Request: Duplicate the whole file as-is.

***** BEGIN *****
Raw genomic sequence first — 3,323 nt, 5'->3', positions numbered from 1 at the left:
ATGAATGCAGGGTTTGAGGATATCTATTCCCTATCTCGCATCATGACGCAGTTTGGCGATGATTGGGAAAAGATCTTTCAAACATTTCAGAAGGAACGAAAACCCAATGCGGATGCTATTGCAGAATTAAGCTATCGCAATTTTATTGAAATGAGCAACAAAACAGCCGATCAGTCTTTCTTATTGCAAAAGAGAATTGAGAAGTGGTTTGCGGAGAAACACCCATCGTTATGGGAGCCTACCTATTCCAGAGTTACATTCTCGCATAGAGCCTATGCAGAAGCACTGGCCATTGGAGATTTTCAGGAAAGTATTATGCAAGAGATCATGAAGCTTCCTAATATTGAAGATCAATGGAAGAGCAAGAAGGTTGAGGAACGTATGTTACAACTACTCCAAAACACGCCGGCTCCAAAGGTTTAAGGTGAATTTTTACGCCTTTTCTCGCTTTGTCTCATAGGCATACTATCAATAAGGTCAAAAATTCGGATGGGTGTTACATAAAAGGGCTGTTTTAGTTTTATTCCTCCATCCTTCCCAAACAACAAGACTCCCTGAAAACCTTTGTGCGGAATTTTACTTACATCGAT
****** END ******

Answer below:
Raw genomic sequence first — 3,323 nt, 5'->3', positions numbered from 1 at the left:
ATGAATGCAGGGTTTGAGGATATCTATTCCCTATCTCGCATCATGACGCAGTTTGGCGATGATTGGGAAAAGATCTTTCAAACATTTCAGAAGGAACGAAAACCCAATGCGGATGCTATTGCAGAATTAAGCTATCGCAATTTTATTGAAATGAGCAACAAAACAGCCGATCAGTCTTTCTTATTGCAAAAGAGAATTGAGAAGTGGTTTGCGGAGAAACACCCATCGTTATGGGAGCCTACCTATTCCAGAGTTACATTCTCGCATAGAGCCTATGCAGAAGCACTGGCCATTGGAGATTTTCAGGAAAGTATTATGCAAGAGATCATGAAGCTTCCTAATATTGAAGATCAATGGAAGAGCAAGAAGGTTGAGGAACGTATGTTACAACTACTCCAAAACACGCCGGCTCCAAAGGTTTAAGGTGAATTTTTACGCCTTTTCTCGCTTTGTCTCATAGGCATACTATCAATAAGGTCAAAAATTCGGATGGGTGTTACATAAAAGGGCTGTTTTAGTTTTATTCCTCCATCCTTCCCAAACAACAAGACTCCCTGAAAACCTTTGTGCGGAATTTTACTTACATCGAT